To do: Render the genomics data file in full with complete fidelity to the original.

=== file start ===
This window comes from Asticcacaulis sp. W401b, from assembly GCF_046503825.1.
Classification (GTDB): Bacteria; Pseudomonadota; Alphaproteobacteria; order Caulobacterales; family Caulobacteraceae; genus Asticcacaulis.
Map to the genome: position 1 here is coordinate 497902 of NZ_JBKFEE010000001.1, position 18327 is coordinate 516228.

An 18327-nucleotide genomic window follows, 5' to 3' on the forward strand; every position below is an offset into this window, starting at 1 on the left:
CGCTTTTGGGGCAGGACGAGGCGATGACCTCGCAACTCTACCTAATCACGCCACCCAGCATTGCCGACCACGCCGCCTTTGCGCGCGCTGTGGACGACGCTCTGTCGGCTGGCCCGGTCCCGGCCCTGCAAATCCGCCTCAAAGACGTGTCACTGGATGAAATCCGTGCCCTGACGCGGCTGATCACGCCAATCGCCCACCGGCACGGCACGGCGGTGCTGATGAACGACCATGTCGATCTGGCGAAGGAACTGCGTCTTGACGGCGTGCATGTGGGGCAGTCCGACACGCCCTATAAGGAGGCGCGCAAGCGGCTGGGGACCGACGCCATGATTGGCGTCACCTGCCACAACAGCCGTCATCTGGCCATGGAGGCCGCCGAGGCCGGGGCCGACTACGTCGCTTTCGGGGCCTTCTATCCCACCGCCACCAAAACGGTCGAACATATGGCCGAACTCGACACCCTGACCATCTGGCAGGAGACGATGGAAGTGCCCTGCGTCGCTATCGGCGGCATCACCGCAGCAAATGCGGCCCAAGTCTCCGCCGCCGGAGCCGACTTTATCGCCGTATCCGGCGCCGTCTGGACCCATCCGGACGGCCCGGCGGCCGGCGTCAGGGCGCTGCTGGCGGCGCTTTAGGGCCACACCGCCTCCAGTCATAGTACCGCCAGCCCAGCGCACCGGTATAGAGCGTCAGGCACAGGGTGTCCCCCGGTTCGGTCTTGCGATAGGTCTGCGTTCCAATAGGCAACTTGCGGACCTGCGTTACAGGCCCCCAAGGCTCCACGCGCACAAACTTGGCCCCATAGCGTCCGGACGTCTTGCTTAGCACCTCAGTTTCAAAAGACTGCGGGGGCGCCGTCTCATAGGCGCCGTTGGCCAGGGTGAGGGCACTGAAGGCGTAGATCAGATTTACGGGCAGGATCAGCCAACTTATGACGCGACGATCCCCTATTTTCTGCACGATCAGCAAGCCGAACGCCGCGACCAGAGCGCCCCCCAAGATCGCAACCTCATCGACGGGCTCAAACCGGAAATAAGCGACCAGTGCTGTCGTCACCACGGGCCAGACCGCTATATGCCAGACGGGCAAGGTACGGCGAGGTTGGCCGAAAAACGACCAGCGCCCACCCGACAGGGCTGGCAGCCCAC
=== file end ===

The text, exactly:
This window comes from Asticcacaulis sp. W401b, from assembly GCF_046503825.1.
Classification (GTDB): Bacteria; Pseudomonadota; Alphaproteobacteria; order Caulobacterales; family Caulobacteraceae; genus Asticcacaulis.
Map to the genome: position 1 here is coordinate 497902 of NZ_JBKFEE010000001.1, position 18327 is coordinate 516228.

An 18327-nucleotide genomic window follows, 5' to 3' on the forward strand; every position below is an offset into this window, starting at 1 on the left:
CGCTTTTGGGGCAGGACGAGGCGATGACCTCGCAACTCTACCTAATCACGCCACCCAGCATTGCCGACCACGCCGCCTTTGCGCGCGCTGTGGACGACGCTCTGTCGGCTGGCCCGGTCCCGGCCCTGCAAATCCGCCTCAAAGACGTGTCACTGGATGAAATCCGTGCCCTGACGCGGCTGATCACGCCAATCGCCCACCGGCACGGCACGGCGGTGCTGATGAACGACCATGTCGATCTGGCGAAGGAACTGCGTCTTGACGGCGTGCATGTGGGGCAGTCCGACACGCCCTATAAGGAGGCGCGCAAGCGGCTGGGGACCGACGCCATGATTGGCGTCACCTGCCACAACAGCCGTCATCTGGCCATGGAGGCCGCCGAGGCCGGGGCCGACTACGTCGCTTTCGGGGCCTTCTATCCCACCGCCACCAAAACGGTCGAACATATGGCCGAACTCGACACCCTGACCATCTGGCAGGAGACGATGGAAGTGCCCTGCGTCGCTATCGGCGGCATCACCGCAGCAAATGCGGCCCAAGTCTCCGCCGCCGGAGCCGACTTTATCGCCGTATCCGGCGCCGTCTGGACCCATCCGGACGGCCCGGCGGCCGGCGTCAGGGCGCTGCTGGCGGCGCTTTAGGGCCACACCGCCTCCAGTCATAGTACCGCCAGCCCAGCGCACCGGTATAGAGCGTCAGGCACAGGGTGTCCCCCGGTTCGGTCTTGCGATAGGTCTGCGTTCCAATAGGCAACTTGCGGACCTGCGTTACAGGCCCCCAAGGCTCCACGCGCACAAACTTGGCCCCATAGCGTCCGGACGTCTTGCTTAGCACCTCAGTTTCAAAAGACTGCGGGGGCGCCGTCTCATAGGCGCCGTTGGCCAGGGTGAGGGCACTGAAGGCGTAGATCAGATTTACGGGCAGGATCAGCCAACTTATGACGCGACGATCCCCTATTTTCTGCACGATCAGCAAGCCGAACGCCGCGACCAGAGCGCCCCCCAAGATCGCAACCTCATCGACGGGCTCAAACCGGAAATAAGCGACCAGTGCTGTCGTCACCACGGGCCAGACCGCTATATGCCAGACGGGCAAGGTACGGCGAGGTTGGCCGAAAAACGACCAGCGCCCACCCGACAGGGCTGGCAGCCCAC